In principle, ABS is safe for contact with (cold or room-temperature) food. The two main concerns specific to 3D printing are, assuming you start with a filament that is not itself contaminated:
Pores and holes in the printed part which may harbor bacteria
Impurities introduced into the plastic during the printing process
I doubt that the silicone mold will capture the pores and holes with sufficient detail to be of any concern (it certainly won't capture the internal structure, only the surface).
That leaves us with 2. It has been noted that brass nozzles contain trace amounts of lead. This lead can contaminate the printed part, which may in turn contaminate your mold, which may in turn contaminate your food. I don't think this is of realistic concern, since we're looking at trace amounts of trace amounts of lead. The nozzle might also have burnt plastic stuck to it (which might be carcinogenic) so you should make sure to do the print with a very clean nozzle and at a temperature that is not too high.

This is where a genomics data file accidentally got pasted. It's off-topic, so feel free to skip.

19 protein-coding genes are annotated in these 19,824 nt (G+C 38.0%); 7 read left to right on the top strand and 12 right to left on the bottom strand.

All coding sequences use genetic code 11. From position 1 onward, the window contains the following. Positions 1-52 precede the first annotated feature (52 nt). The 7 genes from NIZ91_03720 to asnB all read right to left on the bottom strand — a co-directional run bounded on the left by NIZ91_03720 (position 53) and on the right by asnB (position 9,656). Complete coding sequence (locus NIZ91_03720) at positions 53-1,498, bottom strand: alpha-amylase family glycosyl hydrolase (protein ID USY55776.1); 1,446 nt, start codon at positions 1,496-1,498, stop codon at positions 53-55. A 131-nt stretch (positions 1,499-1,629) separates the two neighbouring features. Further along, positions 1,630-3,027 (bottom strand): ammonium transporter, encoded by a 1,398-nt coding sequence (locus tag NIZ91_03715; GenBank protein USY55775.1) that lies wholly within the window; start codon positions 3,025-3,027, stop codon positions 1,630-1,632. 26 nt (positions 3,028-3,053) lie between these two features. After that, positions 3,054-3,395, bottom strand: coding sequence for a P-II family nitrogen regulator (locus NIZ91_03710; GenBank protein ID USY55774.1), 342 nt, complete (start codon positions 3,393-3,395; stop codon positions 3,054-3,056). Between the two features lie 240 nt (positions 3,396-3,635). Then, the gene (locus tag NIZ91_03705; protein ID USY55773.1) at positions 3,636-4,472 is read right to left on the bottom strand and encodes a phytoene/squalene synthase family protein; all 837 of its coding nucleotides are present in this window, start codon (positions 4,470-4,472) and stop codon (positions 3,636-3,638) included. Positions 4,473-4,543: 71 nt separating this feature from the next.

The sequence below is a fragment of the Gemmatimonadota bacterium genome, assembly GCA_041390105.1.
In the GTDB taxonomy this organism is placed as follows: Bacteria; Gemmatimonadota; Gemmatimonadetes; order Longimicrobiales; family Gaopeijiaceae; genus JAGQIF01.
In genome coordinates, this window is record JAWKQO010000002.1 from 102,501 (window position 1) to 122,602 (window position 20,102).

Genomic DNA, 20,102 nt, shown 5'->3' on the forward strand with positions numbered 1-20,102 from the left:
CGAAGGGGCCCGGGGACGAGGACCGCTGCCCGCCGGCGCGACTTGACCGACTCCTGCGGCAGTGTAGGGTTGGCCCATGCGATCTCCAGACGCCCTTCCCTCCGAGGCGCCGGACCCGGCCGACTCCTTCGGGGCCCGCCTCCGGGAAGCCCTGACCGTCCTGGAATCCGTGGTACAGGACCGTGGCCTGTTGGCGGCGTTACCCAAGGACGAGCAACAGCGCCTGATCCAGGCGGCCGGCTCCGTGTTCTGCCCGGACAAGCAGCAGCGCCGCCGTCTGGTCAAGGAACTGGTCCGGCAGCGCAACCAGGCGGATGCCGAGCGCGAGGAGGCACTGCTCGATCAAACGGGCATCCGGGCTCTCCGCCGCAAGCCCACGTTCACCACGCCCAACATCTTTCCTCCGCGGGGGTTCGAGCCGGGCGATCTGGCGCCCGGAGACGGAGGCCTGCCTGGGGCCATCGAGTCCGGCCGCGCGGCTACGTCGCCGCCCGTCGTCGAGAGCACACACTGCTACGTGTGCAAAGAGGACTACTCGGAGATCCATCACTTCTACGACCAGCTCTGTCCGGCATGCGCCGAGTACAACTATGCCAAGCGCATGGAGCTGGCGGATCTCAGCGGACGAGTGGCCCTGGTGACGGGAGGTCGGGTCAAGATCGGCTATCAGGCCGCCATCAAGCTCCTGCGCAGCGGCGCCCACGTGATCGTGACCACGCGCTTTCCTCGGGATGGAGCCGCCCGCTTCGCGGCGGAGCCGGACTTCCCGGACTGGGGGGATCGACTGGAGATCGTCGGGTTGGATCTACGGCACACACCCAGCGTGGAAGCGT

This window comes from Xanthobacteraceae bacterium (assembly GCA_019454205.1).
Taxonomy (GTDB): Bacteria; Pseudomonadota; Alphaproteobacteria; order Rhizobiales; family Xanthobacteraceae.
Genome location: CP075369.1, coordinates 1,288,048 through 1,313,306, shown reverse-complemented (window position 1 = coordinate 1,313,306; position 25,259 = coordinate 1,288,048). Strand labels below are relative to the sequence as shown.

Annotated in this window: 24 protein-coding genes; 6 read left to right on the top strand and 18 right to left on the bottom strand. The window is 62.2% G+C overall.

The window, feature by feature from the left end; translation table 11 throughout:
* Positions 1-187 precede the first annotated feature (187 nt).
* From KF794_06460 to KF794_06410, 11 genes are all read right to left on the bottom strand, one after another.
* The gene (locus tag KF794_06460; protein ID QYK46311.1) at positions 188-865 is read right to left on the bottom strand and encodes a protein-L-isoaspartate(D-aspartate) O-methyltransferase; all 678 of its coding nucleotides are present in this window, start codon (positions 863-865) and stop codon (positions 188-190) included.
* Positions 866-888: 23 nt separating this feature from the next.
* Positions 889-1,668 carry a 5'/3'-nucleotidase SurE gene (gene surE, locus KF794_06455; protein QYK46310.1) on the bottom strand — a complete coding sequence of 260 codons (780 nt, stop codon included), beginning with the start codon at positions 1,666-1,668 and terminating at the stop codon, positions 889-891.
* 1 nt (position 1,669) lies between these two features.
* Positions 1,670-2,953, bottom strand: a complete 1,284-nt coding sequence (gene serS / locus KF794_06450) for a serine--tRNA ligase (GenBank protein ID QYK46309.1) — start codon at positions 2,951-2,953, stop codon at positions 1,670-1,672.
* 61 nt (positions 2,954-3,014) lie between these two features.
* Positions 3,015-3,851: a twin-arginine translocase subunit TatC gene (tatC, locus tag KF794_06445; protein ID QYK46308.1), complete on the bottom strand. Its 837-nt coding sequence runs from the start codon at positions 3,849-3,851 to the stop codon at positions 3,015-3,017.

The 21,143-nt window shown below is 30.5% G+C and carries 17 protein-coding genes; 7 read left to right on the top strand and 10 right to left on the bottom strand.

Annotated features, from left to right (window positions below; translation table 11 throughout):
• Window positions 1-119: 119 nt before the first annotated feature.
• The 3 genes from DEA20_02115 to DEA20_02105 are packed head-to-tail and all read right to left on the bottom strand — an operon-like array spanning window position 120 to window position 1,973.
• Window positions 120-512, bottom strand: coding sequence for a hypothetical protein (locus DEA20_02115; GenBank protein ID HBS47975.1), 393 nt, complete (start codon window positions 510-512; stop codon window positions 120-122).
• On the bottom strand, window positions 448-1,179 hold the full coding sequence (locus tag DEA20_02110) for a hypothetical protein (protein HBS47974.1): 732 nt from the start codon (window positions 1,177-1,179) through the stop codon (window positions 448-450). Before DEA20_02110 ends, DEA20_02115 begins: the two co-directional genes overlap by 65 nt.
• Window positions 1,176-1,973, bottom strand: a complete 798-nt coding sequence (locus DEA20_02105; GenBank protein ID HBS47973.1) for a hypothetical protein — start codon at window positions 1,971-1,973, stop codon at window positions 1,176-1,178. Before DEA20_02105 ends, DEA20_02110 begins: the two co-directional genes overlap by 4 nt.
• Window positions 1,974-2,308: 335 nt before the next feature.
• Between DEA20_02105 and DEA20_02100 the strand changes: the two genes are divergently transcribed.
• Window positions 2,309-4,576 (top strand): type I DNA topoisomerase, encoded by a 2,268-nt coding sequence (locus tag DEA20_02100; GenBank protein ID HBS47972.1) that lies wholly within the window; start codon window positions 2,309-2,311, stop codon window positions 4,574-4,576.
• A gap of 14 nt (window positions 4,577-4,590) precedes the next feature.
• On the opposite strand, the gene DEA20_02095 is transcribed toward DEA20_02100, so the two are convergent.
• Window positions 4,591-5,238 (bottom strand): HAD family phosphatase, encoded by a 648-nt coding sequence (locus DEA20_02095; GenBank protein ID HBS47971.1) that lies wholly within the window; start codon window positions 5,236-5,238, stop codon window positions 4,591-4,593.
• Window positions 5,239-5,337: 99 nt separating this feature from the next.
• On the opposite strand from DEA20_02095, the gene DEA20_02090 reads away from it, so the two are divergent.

ABS is food safe for contact with cold or room-temperature food. It is however not food safe for contact with hot food, because at higher temperatures the food may leach certain chemicals out of the plastic. Your application is one of low temperature, but silicone is not food and might perhaps leach some contaminants out of the plastic, regardless of temperature. However, this concern is not specific to 3D printing, as it applies to the method of making moulds out of Lego bricks as well. Therefore, making moulds from 3D printed positives does not appear to be different in a food safety perspective from making them out of LEGO blocks.